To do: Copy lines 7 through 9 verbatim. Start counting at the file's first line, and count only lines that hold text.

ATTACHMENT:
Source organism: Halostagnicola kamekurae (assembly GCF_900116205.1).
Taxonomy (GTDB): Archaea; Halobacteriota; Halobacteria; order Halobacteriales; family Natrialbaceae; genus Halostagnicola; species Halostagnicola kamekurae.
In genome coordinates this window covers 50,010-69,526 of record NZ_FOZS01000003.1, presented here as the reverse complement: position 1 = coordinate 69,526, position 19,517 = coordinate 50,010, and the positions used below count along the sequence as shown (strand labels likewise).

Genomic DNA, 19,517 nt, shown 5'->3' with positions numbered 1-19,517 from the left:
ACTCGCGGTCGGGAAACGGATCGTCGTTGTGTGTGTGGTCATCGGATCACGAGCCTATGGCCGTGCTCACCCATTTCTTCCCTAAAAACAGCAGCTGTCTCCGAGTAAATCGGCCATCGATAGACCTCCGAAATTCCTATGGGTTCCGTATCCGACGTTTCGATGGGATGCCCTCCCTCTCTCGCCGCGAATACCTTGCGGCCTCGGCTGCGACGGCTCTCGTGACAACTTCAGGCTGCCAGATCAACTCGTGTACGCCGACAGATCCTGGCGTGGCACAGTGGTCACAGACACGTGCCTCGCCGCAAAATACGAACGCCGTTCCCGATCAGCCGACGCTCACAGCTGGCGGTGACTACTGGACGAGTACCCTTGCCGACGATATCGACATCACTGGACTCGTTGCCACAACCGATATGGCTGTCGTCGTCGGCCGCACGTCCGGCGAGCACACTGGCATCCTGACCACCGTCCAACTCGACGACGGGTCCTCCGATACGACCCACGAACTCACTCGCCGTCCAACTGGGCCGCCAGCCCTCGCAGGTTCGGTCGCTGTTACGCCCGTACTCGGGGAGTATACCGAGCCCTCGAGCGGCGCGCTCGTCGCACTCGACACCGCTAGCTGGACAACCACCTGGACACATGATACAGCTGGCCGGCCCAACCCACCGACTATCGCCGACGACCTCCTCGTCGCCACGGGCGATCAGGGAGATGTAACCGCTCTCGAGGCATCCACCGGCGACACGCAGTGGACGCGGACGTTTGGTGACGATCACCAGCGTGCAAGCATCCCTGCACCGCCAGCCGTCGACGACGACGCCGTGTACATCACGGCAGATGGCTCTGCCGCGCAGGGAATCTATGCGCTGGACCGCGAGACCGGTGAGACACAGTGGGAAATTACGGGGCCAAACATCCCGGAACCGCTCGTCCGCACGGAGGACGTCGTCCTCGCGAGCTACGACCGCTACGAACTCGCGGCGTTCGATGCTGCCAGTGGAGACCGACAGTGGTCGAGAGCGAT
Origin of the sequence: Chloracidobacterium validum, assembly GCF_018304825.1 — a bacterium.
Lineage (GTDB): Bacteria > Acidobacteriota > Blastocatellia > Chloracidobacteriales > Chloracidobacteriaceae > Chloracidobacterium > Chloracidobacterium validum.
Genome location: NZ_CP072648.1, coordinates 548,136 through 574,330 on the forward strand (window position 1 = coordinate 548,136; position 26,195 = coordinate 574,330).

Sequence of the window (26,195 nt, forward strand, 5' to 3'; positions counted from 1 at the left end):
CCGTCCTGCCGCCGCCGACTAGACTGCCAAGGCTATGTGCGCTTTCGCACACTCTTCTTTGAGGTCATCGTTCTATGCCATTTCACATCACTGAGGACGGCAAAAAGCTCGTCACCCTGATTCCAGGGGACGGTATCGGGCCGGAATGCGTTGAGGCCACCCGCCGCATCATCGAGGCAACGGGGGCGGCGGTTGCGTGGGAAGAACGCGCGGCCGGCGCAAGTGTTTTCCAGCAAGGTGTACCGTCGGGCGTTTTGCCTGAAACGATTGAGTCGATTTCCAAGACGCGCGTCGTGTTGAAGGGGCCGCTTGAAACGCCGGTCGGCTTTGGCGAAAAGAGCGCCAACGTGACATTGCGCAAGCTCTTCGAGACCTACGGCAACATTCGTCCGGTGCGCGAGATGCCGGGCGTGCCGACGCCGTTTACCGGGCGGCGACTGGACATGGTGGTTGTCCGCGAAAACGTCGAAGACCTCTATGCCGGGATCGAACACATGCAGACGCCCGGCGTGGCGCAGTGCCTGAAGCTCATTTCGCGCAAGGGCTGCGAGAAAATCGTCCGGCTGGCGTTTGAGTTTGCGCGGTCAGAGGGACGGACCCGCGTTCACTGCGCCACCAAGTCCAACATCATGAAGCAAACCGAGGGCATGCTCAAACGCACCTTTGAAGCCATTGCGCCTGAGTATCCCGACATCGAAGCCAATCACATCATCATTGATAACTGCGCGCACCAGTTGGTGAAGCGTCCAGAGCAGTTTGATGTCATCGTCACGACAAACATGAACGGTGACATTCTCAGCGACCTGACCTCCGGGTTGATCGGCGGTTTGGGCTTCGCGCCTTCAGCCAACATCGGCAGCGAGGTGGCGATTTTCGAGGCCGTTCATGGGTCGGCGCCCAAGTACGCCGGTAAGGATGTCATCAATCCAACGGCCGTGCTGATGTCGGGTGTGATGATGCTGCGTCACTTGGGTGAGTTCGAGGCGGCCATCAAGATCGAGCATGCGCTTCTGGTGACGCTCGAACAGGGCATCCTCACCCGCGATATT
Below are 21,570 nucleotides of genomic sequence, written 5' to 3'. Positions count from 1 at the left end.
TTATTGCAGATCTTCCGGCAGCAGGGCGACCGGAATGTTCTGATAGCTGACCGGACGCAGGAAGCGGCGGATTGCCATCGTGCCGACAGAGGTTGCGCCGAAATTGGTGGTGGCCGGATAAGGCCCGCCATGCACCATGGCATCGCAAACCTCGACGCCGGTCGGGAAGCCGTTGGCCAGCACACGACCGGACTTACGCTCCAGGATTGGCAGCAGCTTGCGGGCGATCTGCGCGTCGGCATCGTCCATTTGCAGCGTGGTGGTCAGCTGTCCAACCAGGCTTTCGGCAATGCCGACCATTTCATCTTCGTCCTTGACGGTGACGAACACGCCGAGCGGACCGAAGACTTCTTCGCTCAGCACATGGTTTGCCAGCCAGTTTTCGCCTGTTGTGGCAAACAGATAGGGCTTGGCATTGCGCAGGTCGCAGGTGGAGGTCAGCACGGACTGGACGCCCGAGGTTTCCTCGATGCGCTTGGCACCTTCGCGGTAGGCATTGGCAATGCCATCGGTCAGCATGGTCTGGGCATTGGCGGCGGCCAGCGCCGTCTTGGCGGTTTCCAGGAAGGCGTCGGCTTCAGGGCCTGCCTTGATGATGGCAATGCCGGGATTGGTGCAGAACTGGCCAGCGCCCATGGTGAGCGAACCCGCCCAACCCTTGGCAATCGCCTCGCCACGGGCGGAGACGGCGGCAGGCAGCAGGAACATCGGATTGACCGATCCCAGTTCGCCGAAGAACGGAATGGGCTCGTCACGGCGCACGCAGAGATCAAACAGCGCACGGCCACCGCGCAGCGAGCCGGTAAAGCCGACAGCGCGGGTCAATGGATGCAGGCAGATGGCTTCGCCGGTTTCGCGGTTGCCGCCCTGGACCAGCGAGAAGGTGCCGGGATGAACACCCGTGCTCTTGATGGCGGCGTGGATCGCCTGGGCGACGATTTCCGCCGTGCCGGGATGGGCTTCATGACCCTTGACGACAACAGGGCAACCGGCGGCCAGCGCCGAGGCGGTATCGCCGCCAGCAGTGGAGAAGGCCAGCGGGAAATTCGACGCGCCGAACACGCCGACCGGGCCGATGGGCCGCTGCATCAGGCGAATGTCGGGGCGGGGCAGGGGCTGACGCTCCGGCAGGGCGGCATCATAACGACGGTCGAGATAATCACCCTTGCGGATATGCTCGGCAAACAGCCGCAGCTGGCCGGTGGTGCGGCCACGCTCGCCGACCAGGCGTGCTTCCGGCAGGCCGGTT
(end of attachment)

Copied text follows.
Lineage (GTDB): Bacteria > Acidobacteriota > Blastocatellia > Chloracidobacteriales > Chloracidobacteriaceae > Chloracidobacterium > Chloracidobacterium validum.
Genome location: NZ_CP072648.1, coordinates 548,136 through 574,330 on the forward strand (window position 1 = coordinate 548,136; position 26,195 = coordinate 574,330).

Sequence of the window (26,195 nt, forward strand, 5' to 3'; positions counted from 1 at the left end):